Today’s fairy tale features some common themes: Twin brothers born of magic to humble parents who go off to seek their fortunes in the world (the brothers, not the parents) and eventually have to sleep with one another’s wives. (They only sleep, perverts!) There’s also a damsel in distress, magic potions that bring the dead back to life, dragons, and fish. It’s not a good story unless there’s a magical, talking fish that invites you to eat it.
What other stories can you think of that feature these themes? “The Two Brothers” from the Brothers Grimm is one. Do you know any more?
Many thanks to Andrew Lang’s Brown Fairy Book for this Spanish tale of wonder and adventure.
The Knights of the Fish
Once upon a time there lived an old cobbler who worked hard at his trade from morning till night, and scarcely gave himself a moment to eat. But, industrious as he was, he could hardly buy bread and cheese for himself and his wife, and they grew thinner and thinner daily.
For a long while whey pretended to each other that they had no appetite, and that a few blackberries from the hedges were a great deal nicer than a good strong bowl of soup. But at length there came a day when the cobbler could bear it no longer, and he threw away his last, and borrowing a rod from a neighbour he went out to fish.
Now the cobbler was as patient about fishing as he had been about cobbling. From dawn to dark he stood on the banks of the little stream, without hooking anything better than an eel, or a few old shoes, that even he, clever though he was, felt were not worth mending. At length his patience began to give way, and as he undressed one night he said to himself: ‘Well, I will give it one more chance; and if I don’t catch a fish to-morrow, I will go and hang myself.’
He had not cast his line for ten minutes the next morning before he drew from the river the most beautiful fish he had ever seen in his life. But he nearly fell into the water from surprise, when the fish began to speak to him, in a small, squeaky voice:
‘Take me back to your hut and cook me; then cut me up, and sprinkle me over with pepper and salt. Give two of the pieces to your wife, and bury two more in the garden.’
The cobbler did not know what to make of these strange words; but he was wiser than many people, and when he did not understand, he thought it was well to obey. His children wanted to eat all the fish themselves, and begged their father to tell them what to do with the pieces he had put aside; but the cobbler only laughed, and told them it was no business of theirs. And when they were safe in bed he stole out and buried the two pieces in the garden.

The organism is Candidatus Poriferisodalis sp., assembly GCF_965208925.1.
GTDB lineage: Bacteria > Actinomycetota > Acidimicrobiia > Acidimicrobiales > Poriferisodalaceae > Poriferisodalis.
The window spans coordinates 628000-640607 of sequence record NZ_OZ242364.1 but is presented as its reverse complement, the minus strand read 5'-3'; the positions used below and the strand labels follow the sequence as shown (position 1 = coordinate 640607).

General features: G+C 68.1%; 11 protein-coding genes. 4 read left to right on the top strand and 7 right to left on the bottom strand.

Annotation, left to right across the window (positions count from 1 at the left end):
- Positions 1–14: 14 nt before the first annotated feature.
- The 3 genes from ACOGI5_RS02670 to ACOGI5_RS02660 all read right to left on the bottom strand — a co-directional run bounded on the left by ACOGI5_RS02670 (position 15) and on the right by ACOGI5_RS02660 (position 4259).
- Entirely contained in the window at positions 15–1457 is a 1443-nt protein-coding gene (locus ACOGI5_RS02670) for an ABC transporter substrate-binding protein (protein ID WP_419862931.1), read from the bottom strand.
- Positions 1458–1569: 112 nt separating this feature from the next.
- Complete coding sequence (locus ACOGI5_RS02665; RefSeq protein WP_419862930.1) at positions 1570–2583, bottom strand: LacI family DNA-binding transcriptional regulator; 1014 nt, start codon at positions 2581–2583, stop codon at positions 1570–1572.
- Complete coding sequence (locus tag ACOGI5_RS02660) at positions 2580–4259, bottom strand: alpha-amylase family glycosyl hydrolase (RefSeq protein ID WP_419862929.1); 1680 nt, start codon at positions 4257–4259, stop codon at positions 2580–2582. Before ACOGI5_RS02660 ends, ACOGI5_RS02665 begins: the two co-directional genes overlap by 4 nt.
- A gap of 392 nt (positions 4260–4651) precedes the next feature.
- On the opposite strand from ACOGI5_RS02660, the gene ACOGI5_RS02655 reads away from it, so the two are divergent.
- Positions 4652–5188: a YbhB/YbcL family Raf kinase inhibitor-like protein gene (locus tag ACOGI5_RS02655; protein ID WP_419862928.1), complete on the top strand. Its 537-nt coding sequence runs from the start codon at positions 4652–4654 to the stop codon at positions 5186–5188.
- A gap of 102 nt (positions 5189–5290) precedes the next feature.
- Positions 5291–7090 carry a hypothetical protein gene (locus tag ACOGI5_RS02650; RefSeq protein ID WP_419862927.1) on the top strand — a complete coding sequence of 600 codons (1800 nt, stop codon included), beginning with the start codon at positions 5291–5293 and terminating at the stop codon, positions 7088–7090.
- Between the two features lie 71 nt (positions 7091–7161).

By and by two babies, exactly alike, lay in a cradle, and in the garden were two tall plants, with two brilliant shields on the top.
Years passed away, and the babies were almost men. They were tired of living quietly at home, being mistaken for each other by everybody they saw, and determined to set off in different directions, to seek adventures.
So, one fine morning, the two brothers left the hut, and walked together to the place where the great road divided. There they embraced and parted, promising that if anything remarkable had happened to either, he would return to the cross roads and wait till his brother came.
The youth who took the path that ran eastwards arrived presently at a large city, where he found everybody standing at the doors, wringing their hands and weeping bitterly.
‘What is the matter?’ asked he, pausing and looking round. And a man replied, in a faltering voice, that each year a beautiful girl was chosen by lot to be offered up to a dreadful fiery dragon, who had a mother even worse than himself, and this year the lot had fallen on their peerless princess.
‘But where IS the princess?’ said the young man once more, and again the man answered him: ‘She is standing under a tree, a mile away, waiting for the dragon.’
This time the Knight of the Fish did not stop to hear more, but ran off as fast as he could, and found the princess bathed in tears, and trembling from head to foot.
She turned as she heard the sound of his sword, and removed her handkerchief from his eyes.
‘Fly,’ she cried; ‘fly while you have yet time, before that monster sees you.’
She said it, and she mean it; yet, when he had turned his back, she felt more forsaken than before. But in reality it was not more than a few minutes before he came back, galloping furiously on a horse he had borrowed, and carrying a huge mirror across its neck.
‘I am in time, then,’ he cried, dismounting very carefully, and placing the mirror against the trunk of a tree.
‘Give me your veil,’ he said hastily to the princess. And when she had unwound it from her head he covered the mirror with it.
‘The moment the dragon comes near you, you must tear off the veil,’ cried he; ‘and be sure you hide behind the mirror. Have no fear; I shall be at hand.’
He and his horse had scarcely found shelter amongst some rocks, when the flap of the dragon’s wings could be plainly heard. He tossed his head with delight at the sight of her, and approached slowly to the place where she stood, a little in front of the mirror. Then, still looking the monster steadily in the face, she passed one hand behind her back and snatched off the veil, stepping swiftly behind the tree as she did so.